Using non-relevant, more responsive population. The study tools should, as much as possible, reflect the population for which the product is intended. For example, in many in vitro models, skin cells are derived from foreskin. This is primarily for two reasons; one, it’s an easily accessible skin and two, since it is obtained from a newborn, these cells are very responsive and quickly divide, making the experiment faster, easier and cheaper. However, if the population of interest is elderly, cells derived from an elderly individual will reflect a better baseline to substantiate the claim. When considering a clinical study, if the product for example is aimed at elderly post-menopausal population but the study is conducted on young women population, the results may not reflect the true in-use goal. Young skin may be faster and more significant to respond when compared to elderly. In this case, results that are significant in young panel may not at all preform at the more senior population of interest. Such practice should be employed not only for age but also for other key factors such as lifestyle, ethnicity, season and environmental exposure. It requires the study and definition of the population of interest not only from a marketing perspective but more importantly, scientific perspective.
Placebo-less studies. Many studies are conducted where the treatment formulation is compared to baseline before treatment begins and not to the base formulation without the actives claimed for activity. This may be very misleading. For example, a new moisturizing agent can be incorporated into a base formulation that contains glycerin. Since glycerin is a humectant and a moisturizing agent, it may exhibit a moisturizing effect. If the base alone is not being tested, one will not know the attributed effect of the glycerin and if the test article of interest is superior to it.
Not revealing formulation content. The formula content is critical. Many compounds that are considered as non-actives may exhibit a biological, physical activity as well as cause adverse reactions. For example, high levels of surfactants can enhance skin permeation of actives, an occlusive formulation that is anhydrous or w/o emulsion may reduce transepidermal water loss and affect both skin hydration and permeation. If the composition and properties of the formulation are not revealed, one is limited in analyzing the potential reasons for the claimed effect on the skin.
Not revealing method limitations. As noted, research, even if planned carefully, cannot fully predict real life exposure. Even a well-designed clinical study exhibits limitations. Revealing and explaining the study limitations alongside its benefits may assist in considering the results. For example, in recent years is has become popular to use gene expression to generate claims. But if gene expression has been upregulated or down regulated as a result of product treatment, even if significant, it cannot be correlated to activity—it merely presents an opportunity for correlation. After a gene is expressed, it must undergo an intense long cascade of biological events to be clinically relevant. Generally, in vitro studies, if not further correlated to clinical attributes, should not be used for claims. For example, if a compound is affecting levels of collagen in cell culture this is all it means under the set conditions of the limitations of the study. Claiming that it exhibits an anti-aging effect based on this fact alone is fabrication.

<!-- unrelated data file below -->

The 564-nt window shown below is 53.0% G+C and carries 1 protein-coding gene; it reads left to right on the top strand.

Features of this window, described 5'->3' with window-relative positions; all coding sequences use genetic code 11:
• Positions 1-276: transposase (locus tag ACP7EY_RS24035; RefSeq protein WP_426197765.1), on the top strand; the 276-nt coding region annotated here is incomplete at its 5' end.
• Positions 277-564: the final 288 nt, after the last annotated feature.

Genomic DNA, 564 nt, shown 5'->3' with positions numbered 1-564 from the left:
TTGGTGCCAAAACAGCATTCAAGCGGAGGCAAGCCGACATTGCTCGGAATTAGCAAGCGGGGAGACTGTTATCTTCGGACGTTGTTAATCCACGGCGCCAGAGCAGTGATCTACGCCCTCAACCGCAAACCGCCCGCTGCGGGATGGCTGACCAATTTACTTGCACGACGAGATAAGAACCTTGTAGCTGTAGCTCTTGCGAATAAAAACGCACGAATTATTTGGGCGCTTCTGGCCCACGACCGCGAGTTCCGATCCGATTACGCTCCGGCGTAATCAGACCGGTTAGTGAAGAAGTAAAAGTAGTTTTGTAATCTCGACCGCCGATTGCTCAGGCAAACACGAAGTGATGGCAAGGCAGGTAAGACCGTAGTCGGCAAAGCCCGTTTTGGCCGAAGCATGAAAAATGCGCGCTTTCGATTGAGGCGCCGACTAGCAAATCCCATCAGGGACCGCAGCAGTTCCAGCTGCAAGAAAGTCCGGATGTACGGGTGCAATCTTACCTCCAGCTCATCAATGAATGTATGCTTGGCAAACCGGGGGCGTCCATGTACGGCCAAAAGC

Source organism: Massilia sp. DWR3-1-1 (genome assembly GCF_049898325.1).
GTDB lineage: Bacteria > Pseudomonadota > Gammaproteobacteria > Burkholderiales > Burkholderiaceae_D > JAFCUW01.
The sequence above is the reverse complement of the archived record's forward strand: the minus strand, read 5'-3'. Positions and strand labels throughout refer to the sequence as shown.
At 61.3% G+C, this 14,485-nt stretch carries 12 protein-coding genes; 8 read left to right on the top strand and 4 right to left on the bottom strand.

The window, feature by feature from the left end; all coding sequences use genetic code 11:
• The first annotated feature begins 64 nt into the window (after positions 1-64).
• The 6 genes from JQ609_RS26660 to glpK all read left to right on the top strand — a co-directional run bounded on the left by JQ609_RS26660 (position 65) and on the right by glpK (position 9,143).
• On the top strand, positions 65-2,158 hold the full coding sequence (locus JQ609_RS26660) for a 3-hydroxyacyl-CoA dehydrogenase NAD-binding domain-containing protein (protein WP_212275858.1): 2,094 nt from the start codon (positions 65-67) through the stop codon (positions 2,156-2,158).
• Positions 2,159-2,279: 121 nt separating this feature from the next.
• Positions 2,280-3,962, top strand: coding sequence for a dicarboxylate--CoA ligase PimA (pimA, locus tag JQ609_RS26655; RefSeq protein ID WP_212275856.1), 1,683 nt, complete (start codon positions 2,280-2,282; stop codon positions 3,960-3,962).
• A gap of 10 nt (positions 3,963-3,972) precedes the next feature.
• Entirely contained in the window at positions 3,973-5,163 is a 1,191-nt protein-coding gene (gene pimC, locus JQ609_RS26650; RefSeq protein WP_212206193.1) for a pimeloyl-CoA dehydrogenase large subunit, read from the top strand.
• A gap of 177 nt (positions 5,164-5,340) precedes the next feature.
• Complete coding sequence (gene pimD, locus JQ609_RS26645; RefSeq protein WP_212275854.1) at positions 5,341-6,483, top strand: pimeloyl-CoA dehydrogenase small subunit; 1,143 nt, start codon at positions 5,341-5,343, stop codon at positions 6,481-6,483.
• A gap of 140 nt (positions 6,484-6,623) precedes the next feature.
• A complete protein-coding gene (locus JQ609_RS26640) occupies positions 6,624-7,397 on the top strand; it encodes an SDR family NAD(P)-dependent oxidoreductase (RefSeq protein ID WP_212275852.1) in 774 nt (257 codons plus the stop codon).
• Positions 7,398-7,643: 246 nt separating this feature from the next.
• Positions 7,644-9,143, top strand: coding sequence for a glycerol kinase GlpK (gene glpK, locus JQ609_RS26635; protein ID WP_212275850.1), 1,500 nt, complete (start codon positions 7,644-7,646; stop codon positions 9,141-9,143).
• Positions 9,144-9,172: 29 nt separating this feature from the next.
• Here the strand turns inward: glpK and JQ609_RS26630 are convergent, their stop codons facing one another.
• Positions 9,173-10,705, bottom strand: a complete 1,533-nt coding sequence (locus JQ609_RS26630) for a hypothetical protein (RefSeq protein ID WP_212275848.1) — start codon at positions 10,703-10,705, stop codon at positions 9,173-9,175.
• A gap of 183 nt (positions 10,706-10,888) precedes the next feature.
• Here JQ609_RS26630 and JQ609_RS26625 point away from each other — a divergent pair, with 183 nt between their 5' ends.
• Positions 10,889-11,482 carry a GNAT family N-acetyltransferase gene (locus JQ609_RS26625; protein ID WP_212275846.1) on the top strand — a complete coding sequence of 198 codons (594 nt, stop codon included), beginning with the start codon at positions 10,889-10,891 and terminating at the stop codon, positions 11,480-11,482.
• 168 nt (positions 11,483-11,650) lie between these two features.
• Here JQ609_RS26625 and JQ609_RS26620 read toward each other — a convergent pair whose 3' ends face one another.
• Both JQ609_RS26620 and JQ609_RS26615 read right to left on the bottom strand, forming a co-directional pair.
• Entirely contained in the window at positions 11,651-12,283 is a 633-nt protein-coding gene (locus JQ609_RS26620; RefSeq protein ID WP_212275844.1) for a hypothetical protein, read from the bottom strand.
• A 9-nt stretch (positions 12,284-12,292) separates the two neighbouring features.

Not revealing adverse reactions. A well planned clinical study for efficacy should include safety endpoints of observation, assessment, documentation and reporting. This is true even if the product was previously tested for some skin adverse reactions; i.e., primary irritation, sensitization or any other experience, measurable or not that is noticed and reported by panelist and study director. Such data should be collected, analyzed and considered in the product development path if assessed as important. Depending on the magnitude of reporting and its severity, professionals should be reviewing it and determine if such reports require a shift from original path. For example, if an individual reports severe systemic allergy to a product, even if the product is not affecting a large population of the study, the fact that it triggered potential anaphylaxis is alarming.
No comparison to known benchmarks. If a study is conducted with the objective of presenting benefit but the consumer cannot relate to it or understand it, it may be of no value. Including in the study a known product or ingredient assists in relating the value to a known benchmark.
In summary, when conducting an efficacy claims study, the question is not, “What should be selected from the results and presented to consumer to persuade purchase?” but rather, ”What does the consumer need to know about the product so that a decision to purchase can be made based on shared information?”
Dr. Nava Dayan LLC
Nava Dayan Ph.D. is the owner of Dr. Nava Dayan L.L.C, a skin science and research consultancy and serving the pharmaceutical, cosmetic, and personal care industries. She has 25 years of experience in the skin care segment, and more than 150 publication credits.
Tel: 201-206-7341; E-mail: email@example.com